Posted by: lensweb | January 15, 2012

Snowdrops 2012

snowdrop - Galanthus elwesii image

Galanthus elwesii – photographed at Hodsock Priory © Marion Bryce

In recent years I have become somewhat of a Galanthophile. I have fallen in love with the timid, nodding heads of the milk white flowers that are one of the first harbingers of Spring. The first snowdrops to flower in my garden this year were hybrids of Galanthus elwesii, originally from Turkey. They actually flowered before the new year. The leaves of snowdrops are the most reliable for identification, G elwesii has wide grey green leaves cupped around each other at the base. The flower often has green patches on the top and the bottom of the corolla tube whereas most snowdrop flowers have only a single mark. Some giant varieties have been bred from this species.

Galanthus woronowii, another early flowering species with wide, green, shiny leaves and also from Turkey, and although known in this country for more than a century it has only recently started to be widely planted in parks and gardens. CITES support sustainable harvesting and monitor the snowdrop trade to ensure wild populations are not endangered. There are nineteen wild species of snowdrop.

The Crimean or pleated snowdrop Galanthus plicatus is late flowering and has wide, grey green leaves with in-rolled margins held flat together at the base and often a silver central stripe. It is sometimes found in old gardens.

Galanthus nivalis which is starting to flower now, has narrow strap like dark green leaves held flat against each other at the base. This is found in many churchyards, grass verges and woodlands. Elvaston Castle churchyard has good displays, Gonalston Church is a bit further afield but has a lovely display of aconites and snowdrops. These ‘native’ snowdrops were probably introduced by monks from Europe in the 16th century. The flowers have a single green V mark on the corolla tube and many double varieties have been bred. There are now over 700 named varieties of snowdrop.

To see breathtakingly wonderful displays of snowdrops I go to Dimminsdale SK 376219. This is a 6.5ha nature reserve owned by Severn Trent Water and managed by the Leicestershire & Rutland Wildlife Trust. The reserve lies at the head of Staunton Harold Reservoir near Calke Abbey. It is best approached via the B587, north from the A42 Ashby junction. Follow the road for 2 km past Staunton Harold Hall, take the first left turn towards Calke and park in the Picnic Area car park, which is on the left before reaching the reservoir. Access to the reserve itself is on the roadside about 50 m beyond the bridge over the reservoir. Please keep to the paths – it is dangerous to stray from them, as there are several old mine shafts on the reserve. The path around the reserve is almost all through mixed woodland. The Laundry Pool, acts as a settling pond for the Calke Brook which marks the border of Derbyshire and Leicestershire. In January and February, a large number of snowdrops bloom at the south-western end of the reserve.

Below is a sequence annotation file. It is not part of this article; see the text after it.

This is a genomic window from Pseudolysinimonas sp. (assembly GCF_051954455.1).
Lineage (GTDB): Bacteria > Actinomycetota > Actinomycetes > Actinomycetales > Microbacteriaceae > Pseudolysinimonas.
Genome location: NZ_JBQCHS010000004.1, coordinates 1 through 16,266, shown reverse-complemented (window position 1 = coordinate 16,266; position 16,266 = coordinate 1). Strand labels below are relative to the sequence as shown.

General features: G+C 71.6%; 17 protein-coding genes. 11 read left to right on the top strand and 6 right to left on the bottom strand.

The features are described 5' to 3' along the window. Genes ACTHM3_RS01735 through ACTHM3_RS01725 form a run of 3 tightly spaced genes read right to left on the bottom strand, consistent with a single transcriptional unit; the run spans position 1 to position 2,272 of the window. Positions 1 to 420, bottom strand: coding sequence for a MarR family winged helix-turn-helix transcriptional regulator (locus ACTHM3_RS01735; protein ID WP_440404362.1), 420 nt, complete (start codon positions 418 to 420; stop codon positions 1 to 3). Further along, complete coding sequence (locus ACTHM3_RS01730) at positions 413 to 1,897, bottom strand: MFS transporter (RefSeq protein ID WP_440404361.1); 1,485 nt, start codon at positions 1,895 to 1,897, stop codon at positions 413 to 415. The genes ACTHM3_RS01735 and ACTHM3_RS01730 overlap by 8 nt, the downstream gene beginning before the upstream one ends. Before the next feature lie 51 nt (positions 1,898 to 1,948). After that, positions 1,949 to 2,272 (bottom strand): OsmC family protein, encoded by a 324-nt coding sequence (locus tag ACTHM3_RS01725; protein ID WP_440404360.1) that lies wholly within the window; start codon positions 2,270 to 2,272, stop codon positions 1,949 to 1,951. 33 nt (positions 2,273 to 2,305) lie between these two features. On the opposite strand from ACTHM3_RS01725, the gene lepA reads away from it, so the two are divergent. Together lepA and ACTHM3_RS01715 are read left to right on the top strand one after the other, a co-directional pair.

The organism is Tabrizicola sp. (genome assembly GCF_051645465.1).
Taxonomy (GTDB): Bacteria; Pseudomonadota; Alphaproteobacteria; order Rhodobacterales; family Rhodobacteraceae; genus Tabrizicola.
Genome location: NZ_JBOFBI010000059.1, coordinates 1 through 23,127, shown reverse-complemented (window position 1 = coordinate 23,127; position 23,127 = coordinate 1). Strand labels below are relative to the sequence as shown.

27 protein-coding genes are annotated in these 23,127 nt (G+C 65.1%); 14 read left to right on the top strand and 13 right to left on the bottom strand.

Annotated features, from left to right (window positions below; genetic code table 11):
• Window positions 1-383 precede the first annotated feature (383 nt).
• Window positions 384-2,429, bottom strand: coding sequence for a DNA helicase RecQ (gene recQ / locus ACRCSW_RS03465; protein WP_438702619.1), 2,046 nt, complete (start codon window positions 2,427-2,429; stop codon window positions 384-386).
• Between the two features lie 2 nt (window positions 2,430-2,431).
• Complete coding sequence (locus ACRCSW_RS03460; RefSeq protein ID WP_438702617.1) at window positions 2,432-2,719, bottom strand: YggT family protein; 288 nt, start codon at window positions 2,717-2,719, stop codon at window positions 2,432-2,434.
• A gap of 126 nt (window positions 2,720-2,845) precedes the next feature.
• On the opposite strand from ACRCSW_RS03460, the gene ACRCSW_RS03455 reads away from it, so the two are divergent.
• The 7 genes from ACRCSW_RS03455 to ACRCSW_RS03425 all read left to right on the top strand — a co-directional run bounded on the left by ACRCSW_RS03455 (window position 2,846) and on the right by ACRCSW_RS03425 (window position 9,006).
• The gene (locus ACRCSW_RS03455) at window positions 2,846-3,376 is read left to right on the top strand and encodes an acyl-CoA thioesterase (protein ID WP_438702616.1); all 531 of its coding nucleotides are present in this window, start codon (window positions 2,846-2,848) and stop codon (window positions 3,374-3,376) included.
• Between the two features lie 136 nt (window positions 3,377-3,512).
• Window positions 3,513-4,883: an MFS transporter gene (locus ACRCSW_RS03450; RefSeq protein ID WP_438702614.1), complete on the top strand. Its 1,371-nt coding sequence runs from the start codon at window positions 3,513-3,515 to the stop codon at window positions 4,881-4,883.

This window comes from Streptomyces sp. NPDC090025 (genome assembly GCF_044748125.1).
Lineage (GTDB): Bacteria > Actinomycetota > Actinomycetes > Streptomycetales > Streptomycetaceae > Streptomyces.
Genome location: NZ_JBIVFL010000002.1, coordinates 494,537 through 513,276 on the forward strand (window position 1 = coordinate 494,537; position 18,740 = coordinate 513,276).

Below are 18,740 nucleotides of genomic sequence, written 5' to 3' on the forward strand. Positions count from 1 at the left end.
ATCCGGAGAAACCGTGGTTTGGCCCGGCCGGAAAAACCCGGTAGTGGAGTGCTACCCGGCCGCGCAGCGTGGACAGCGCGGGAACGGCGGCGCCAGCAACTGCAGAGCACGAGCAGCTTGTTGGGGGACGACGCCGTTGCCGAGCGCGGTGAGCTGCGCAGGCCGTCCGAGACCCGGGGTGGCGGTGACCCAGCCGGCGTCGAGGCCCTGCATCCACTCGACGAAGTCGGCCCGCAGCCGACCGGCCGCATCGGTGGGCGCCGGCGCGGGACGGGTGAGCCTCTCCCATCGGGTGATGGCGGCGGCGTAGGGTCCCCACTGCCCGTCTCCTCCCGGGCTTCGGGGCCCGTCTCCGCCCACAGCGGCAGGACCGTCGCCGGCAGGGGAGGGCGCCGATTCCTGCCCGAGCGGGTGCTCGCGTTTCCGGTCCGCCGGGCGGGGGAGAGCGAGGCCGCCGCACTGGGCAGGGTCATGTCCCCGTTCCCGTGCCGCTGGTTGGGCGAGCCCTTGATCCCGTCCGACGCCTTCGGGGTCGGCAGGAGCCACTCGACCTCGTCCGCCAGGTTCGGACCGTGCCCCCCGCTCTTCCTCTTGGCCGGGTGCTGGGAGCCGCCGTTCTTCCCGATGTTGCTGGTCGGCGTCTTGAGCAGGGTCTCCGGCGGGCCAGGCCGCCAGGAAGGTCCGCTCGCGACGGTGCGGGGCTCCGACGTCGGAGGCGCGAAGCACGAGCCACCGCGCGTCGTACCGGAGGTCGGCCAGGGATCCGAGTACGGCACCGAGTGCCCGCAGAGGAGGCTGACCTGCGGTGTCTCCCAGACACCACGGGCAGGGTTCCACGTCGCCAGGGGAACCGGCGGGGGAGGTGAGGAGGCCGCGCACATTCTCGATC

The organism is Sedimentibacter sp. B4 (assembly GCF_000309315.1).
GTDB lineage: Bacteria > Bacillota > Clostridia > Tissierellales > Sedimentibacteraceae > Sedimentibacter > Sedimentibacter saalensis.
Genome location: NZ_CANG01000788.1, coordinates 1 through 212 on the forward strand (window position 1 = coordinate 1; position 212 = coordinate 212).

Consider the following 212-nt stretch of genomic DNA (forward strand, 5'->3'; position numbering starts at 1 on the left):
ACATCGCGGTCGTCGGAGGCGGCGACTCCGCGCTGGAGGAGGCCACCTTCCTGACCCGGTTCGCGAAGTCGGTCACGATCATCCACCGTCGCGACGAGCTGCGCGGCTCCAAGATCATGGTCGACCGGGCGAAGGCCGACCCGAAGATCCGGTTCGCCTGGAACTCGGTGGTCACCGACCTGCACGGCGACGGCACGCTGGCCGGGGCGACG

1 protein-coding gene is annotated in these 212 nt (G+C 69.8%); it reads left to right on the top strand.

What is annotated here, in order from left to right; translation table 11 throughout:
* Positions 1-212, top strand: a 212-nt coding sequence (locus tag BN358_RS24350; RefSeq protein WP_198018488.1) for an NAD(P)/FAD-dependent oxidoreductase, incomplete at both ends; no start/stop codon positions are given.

Hopton Hall is open everyday from Wednesday 1st February to Sunday 4th March 2012. An entry fee is charged. The Hall can trace its roots back to the 1400’s. Since 1996, the woodland and its walks have been restored and this has produced wonderful displays of snowdrops and aconites. The Beech, Badger and Spring walks have been created also a small Arboretum and Pinetum, two small ponds and a wildlife lake. There are 2 km of meandering paths through a 1 acre walled garden, along the croquet lawn & rosewalk, around 2 ornamental ponds leading to a wildlife lake.

Snowdrops at Elvaston image

Snowdrops at Elvaston © Marion Bryce

Felley Priory Gardens are situated just half a mile from Junction 27 of the M1. Felley Priory, Jacksdale, Nottinghamshire, NG16 5FJ. Take the A608 to Heanor for half a mile and the entrance to Felley Priory is on the left. This tranquil garden is said to be one of Nottinghamshire’s best kept secrets – the house and its 2.5 acre garden are nestled in beautiful rolling countryside. Throughout the month of February, a collection of over 60 different varieties of snowdrops grow in the garden.  Snowdrop February starts on the 1st, February and ends February 29, 2012. The garden has been carefully planted so that there are plants of interest all year round and has a fully stocked nursery, from which visitors can purchase plants which they have seen in the garden.

For snowdrop madness go to Hodsock Priory, Blyth, Nottinghamshire Open 4 February to 4 March. An entry fee is charged. The Snowdrop winter garden is nestled in the 800 acre Hodsock estate. Along with more than 100 acres of woodland, the snowdrops cover around 5 acres of the estate with large plantings of named varieties plus woodland walks with naturalised snowdrops. There’s a well signed, cordoned walk around the gardens with short cuts for those who are less mobile and walk extensions for those wanting to roam the woodland. Enjoy a bacon butty and cuppa by the bonfire each weekend at Mr Ford’s Potting Shed. The Café Bar serves up hot and cold home-made food. Snowdrop souvenirs and high quality merchandise can be found in the gift shop. This is a real snowdrop experience.



  1. very nice article I also always look forward to the first flowers in spring


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